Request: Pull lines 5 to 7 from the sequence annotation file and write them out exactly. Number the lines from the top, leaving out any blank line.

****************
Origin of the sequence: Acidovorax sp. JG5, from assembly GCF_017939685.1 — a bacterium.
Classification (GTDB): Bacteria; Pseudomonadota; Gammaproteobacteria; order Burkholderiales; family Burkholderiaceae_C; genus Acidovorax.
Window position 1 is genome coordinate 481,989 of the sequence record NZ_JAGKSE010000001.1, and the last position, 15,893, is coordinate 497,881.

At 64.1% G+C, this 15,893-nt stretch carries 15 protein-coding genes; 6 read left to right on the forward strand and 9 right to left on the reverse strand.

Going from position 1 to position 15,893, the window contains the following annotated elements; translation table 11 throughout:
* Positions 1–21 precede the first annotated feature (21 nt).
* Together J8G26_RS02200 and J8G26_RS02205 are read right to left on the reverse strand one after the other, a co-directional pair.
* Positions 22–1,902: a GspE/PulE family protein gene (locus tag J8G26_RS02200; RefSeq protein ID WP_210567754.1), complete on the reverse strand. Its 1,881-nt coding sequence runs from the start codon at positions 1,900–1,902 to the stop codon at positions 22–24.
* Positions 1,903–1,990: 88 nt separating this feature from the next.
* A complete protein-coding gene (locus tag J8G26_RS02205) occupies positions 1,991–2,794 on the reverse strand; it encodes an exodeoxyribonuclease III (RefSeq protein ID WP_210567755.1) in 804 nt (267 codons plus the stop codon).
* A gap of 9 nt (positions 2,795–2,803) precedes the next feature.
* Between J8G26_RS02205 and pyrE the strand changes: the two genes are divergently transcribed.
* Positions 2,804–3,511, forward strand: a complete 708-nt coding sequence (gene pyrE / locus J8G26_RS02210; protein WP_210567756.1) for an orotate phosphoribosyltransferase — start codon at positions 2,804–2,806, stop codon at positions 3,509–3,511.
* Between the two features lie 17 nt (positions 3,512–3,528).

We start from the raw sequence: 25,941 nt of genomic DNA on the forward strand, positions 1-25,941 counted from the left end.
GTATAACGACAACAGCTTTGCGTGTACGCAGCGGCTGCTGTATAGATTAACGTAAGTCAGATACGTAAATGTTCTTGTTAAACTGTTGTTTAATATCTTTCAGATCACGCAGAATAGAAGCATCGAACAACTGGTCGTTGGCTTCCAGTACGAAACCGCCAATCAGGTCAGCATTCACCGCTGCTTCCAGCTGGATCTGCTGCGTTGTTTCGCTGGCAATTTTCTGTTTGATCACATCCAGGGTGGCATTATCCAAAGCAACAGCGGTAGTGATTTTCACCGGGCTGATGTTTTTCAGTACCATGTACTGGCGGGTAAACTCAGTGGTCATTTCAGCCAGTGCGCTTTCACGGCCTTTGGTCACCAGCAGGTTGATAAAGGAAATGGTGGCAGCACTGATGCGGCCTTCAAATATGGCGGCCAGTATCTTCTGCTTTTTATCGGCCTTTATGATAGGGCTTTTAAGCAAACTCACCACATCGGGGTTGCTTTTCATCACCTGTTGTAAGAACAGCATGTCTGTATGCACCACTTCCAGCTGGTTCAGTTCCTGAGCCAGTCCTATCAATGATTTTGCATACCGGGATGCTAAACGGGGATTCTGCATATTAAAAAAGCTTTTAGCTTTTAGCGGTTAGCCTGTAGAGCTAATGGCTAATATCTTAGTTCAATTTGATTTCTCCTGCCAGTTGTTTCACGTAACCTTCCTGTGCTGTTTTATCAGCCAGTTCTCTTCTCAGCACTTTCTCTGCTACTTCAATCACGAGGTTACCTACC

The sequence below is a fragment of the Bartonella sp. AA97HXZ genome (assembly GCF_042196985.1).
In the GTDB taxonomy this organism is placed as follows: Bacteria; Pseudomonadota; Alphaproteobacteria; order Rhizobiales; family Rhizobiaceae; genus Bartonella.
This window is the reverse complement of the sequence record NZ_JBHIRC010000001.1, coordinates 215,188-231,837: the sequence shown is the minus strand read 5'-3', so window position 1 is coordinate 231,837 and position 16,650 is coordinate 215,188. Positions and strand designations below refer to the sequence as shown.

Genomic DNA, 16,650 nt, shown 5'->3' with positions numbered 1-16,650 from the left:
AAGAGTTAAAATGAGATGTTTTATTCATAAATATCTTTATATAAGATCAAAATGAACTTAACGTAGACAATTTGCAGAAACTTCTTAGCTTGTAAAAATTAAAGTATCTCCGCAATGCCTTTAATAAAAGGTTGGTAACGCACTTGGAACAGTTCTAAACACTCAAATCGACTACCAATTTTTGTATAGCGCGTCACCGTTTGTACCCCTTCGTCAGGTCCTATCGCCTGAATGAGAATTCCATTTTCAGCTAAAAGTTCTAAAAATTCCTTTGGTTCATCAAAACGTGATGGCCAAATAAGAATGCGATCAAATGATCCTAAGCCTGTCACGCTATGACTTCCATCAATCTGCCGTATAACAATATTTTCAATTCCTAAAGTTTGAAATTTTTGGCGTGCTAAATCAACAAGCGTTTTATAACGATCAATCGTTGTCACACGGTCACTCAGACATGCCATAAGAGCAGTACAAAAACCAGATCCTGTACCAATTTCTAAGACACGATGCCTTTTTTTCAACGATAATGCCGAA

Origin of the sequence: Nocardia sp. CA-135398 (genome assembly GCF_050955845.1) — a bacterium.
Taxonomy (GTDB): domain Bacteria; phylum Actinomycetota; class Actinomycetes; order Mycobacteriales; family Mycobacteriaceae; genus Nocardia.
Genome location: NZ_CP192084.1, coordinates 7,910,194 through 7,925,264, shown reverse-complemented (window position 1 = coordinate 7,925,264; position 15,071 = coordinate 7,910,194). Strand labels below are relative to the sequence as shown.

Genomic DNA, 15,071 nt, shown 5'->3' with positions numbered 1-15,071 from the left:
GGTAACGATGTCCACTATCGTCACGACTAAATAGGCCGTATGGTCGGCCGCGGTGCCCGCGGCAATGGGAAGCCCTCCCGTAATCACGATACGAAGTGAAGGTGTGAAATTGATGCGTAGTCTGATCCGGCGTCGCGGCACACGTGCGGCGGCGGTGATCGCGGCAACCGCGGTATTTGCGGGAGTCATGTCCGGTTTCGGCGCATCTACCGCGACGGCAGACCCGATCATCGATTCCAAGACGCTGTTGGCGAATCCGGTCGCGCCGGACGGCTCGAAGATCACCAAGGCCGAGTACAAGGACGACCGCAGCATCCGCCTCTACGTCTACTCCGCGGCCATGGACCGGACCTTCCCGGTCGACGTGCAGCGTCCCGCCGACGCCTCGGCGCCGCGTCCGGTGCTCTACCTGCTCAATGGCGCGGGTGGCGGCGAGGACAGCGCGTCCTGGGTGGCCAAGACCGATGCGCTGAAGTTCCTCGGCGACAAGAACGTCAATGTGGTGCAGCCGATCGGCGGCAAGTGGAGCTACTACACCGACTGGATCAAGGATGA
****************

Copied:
Going from position 1 to position 15,893, the window contains the following annotated elements; translation table 11 throughout:
* Positions 1–21 precede the first annotated feature (21 nt).
* Together J8G26_RS02200 and J8G26_RS02205 are read right to left on the reverse strand one after the other, a co-directional pair.